Go Back   Rangefinderforum.com > Cameras / Gear / Photography > Classic Film RangeFinders & Other Classics > SLRs - the unRF

SLRs - the unRF For those of you who must talk about SLRs, if only to confirm they are not RF.

Reply
 
Thread Tools Search this Thread Display Modes

Nikkor 45mm 2.8 GN
Old 10-17-2018   #1
madNbad
Registered User
 
madNbad's Avatar
 
madNbad is offline
Join Date: Mar 2014
Location: Portland, Oregon
Posts: 691
Nikkor 45mm 2.8 GN

I've posted this on another site but tossing it out because there is so much knowledge here:

I recently bought a very nice Nikkor 45 GN. The serial number places its date of manufacture sometime in late 1968 or early 1969. It has the nine blade aperture and the connector switch works well. The lens looks almost unused but my question is about focusing. When the focusing ring and aperture are linked there is no play in the focusing ring at all. When uncoupled the focusing ring has a fair amount of slack before it actually starts to focus. Is this normal with this lens or would a good cleaning tighten up the focusing ring? I've used many different Nikkors over the years but this lens was never one of them. I didn't pay a lot for this particular lens and tried it out today on the Df and the performance is better than expected making it a keeper. Any ideas would be appreciated.
  Reply With Quote

Old 10-17-2018   #2
Hogarth Ferguson
Registered User
 
Hogarth Ferguson's Avatar
 
Hogarth Ferguson is offline
Join Date: Jan 2013
Posts: 649
I have this lens, for almost the entire focus throw it seems like there is almost no movement, at the last bit of the turn it moves rapidly.So, from about infinity to 5 meters, it looks like the lens does not move at all. From 5 meters to about 1.4 it moves a bit, then at 1.4 to .8 it really jumps.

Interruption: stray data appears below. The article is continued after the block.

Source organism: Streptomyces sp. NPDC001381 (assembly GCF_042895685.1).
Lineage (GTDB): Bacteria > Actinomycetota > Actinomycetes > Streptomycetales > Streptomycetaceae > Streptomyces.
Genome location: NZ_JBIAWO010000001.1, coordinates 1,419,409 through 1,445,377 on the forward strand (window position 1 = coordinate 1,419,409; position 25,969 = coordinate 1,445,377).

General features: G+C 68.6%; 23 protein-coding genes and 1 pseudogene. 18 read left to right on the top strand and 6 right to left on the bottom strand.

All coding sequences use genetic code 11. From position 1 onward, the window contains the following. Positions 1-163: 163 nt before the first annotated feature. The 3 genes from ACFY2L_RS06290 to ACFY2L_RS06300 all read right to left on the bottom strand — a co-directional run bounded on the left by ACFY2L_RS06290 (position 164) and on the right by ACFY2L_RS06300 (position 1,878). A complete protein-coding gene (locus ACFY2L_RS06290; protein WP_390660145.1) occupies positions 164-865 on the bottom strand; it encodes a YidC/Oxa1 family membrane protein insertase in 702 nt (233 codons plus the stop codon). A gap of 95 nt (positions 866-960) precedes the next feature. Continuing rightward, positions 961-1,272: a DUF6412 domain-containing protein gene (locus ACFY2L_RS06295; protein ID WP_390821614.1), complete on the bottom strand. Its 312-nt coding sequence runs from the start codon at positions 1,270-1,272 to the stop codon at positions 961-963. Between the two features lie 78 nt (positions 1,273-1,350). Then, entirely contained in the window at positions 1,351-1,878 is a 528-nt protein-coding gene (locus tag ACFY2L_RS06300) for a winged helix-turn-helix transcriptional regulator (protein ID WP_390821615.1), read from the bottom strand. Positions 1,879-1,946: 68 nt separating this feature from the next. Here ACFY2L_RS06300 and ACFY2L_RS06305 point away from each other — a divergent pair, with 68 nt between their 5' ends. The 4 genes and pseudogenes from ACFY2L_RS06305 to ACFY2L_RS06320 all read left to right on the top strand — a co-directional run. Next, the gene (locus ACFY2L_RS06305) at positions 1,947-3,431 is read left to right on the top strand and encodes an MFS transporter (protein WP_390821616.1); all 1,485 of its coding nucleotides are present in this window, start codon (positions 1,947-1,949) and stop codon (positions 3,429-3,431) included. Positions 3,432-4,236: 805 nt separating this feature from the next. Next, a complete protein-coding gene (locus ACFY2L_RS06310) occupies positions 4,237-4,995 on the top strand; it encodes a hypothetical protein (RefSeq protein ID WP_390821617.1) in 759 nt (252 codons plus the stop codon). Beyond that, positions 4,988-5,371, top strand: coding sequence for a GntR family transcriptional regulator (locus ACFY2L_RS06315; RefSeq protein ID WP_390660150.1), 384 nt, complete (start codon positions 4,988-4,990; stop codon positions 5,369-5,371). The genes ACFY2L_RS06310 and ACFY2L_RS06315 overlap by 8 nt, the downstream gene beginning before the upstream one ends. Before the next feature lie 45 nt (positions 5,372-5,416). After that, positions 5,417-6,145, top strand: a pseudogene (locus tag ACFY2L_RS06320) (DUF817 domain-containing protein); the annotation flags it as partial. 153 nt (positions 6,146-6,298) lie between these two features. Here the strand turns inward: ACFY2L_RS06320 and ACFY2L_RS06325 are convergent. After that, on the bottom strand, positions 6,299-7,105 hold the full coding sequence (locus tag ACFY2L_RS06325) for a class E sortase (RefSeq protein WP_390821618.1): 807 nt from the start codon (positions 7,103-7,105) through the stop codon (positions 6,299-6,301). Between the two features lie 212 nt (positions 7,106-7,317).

I barely used this lens, it was given to me. I didn't even realize you could lock the focus/aperture. I figured there was something special about it, just never looked into it.
__________________
My Website
  Reply With Quote

Old 10-17-2018   #3
madNbad
Registered User
 
madNbad's Avatar
 
madNbad is offline
Join Date: Mar 2014
Location: Portland, Oregon
Posts: 691
On the bottom of the lens there is a Guide Number scale, select the GN, lock the focus and the aperture with the switch and the aperture changes as you focus to provide better control for flash photography. It was a mechanical means of trying to improve flash results for event photographers. Several months after Nikon released this lens, Braun introduced the first thyristor flash and rendered it obsolete. Other than its' pancake size, it doesn't have a whole lot going for it. Close focus is just shy of a meter, it's only 2.8 and not the sharpest of lenses but it is incredibly small for an SLR lens. The copy I have the focusing ring has almost no resistance between infinity and 30 meters then it starts to focus. That's why I'm trying to find out if the slackness is inherent to the design.